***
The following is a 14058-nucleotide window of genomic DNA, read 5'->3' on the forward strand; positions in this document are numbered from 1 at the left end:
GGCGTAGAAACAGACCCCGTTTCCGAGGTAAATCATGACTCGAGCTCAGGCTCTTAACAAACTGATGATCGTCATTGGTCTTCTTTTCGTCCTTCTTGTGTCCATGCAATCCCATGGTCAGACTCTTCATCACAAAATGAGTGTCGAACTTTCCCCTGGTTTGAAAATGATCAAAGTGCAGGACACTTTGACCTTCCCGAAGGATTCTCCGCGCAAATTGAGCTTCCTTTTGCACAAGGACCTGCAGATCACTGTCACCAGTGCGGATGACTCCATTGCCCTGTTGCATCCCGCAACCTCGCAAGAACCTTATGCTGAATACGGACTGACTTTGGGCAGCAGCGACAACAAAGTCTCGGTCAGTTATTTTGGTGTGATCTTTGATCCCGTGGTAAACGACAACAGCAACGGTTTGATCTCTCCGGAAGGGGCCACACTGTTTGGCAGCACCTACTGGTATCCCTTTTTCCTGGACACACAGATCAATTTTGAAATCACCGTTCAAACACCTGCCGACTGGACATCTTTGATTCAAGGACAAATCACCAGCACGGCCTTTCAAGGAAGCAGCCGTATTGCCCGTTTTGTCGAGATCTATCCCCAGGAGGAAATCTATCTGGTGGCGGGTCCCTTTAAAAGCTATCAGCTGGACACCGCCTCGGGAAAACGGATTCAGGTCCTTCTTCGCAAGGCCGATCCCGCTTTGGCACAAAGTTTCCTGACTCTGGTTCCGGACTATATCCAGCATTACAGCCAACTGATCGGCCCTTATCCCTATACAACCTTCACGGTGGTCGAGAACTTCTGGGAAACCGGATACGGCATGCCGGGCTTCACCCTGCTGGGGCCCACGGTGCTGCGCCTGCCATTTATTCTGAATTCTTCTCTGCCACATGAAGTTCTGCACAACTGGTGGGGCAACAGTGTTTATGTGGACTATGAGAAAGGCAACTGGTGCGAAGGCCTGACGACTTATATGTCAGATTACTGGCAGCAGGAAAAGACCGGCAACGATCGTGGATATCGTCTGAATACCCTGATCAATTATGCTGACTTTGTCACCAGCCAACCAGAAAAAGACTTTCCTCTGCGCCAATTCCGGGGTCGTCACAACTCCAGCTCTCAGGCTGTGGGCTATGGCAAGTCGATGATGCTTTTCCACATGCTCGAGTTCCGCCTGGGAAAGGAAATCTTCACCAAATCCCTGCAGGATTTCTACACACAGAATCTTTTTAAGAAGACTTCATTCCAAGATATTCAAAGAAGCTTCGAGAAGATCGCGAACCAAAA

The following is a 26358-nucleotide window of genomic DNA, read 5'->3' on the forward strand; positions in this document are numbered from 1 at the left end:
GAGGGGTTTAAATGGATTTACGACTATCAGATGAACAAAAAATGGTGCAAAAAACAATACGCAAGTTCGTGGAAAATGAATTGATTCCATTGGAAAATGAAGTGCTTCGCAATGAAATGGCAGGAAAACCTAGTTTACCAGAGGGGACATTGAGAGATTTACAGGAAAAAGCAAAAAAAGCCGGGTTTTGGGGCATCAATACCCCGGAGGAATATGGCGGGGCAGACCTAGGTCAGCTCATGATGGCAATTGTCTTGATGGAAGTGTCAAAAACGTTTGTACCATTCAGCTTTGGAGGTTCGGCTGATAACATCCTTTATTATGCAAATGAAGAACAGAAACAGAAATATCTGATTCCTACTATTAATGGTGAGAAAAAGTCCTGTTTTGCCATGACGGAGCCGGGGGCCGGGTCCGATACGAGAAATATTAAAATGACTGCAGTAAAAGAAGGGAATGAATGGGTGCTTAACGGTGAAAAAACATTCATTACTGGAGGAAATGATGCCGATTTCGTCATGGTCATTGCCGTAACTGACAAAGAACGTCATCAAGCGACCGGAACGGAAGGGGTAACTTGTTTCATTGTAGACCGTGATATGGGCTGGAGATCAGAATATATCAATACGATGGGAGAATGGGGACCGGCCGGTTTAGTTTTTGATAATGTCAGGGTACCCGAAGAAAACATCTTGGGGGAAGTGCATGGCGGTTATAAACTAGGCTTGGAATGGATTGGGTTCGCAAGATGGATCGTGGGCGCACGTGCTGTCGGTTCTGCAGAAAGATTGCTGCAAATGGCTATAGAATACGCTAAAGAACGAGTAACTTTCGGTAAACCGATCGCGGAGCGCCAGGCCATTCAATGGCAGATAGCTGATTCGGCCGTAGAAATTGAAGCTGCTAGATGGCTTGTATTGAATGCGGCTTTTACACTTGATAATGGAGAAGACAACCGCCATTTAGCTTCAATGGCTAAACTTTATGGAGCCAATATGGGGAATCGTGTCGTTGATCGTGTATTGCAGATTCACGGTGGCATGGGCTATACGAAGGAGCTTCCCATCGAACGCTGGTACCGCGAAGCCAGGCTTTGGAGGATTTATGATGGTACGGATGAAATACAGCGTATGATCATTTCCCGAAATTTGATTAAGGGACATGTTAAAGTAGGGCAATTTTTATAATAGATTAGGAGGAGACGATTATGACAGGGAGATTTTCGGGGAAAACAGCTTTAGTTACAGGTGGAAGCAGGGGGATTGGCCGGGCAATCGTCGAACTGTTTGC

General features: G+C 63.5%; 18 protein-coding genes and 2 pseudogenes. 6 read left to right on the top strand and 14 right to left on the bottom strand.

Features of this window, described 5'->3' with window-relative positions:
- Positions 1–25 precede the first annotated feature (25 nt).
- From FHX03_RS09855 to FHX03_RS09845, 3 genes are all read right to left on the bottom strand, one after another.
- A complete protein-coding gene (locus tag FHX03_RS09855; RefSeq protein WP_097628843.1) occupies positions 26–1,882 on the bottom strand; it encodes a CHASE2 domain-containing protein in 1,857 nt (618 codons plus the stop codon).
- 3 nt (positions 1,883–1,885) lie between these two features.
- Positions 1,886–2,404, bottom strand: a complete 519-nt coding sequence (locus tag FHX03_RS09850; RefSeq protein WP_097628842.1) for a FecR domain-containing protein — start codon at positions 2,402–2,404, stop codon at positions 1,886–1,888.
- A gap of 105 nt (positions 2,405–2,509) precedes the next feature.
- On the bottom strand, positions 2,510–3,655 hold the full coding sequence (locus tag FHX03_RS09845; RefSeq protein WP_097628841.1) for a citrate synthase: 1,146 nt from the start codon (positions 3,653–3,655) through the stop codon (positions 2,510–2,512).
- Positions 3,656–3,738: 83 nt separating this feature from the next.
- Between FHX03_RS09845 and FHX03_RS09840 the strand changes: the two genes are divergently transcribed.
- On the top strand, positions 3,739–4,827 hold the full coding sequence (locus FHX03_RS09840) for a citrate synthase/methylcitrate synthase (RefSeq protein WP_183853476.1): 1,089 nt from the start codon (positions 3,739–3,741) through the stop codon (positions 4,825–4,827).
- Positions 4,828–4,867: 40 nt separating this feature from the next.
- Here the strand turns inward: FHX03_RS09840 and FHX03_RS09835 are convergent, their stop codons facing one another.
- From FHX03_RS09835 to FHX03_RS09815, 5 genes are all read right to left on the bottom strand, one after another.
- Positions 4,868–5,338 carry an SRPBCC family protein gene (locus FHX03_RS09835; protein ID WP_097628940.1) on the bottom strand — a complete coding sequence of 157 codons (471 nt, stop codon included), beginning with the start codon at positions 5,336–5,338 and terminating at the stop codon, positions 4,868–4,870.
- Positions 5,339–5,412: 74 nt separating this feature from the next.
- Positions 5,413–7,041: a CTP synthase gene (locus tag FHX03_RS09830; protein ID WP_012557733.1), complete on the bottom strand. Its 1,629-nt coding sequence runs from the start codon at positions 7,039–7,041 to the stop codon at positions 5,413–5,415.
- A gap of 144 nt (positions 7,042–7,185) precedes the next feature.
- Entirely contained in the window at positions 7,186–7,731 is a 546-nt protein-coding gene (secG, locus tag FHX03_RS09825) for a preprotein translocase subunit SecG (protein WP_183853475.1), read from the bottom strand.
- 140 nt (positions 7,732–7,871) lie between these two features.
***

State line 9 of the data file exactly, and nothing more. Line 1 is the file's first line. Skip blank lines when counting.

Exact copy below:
- A complete protein-coding gene (locus tag FHX03_RS09855; RefSeq protein WP_097628843.1) occupies positions 26–1,882 on the bottom strand; it encodes a CHASE2 domain-containing protein in 1,857 nt (618 codons plus the stop codon).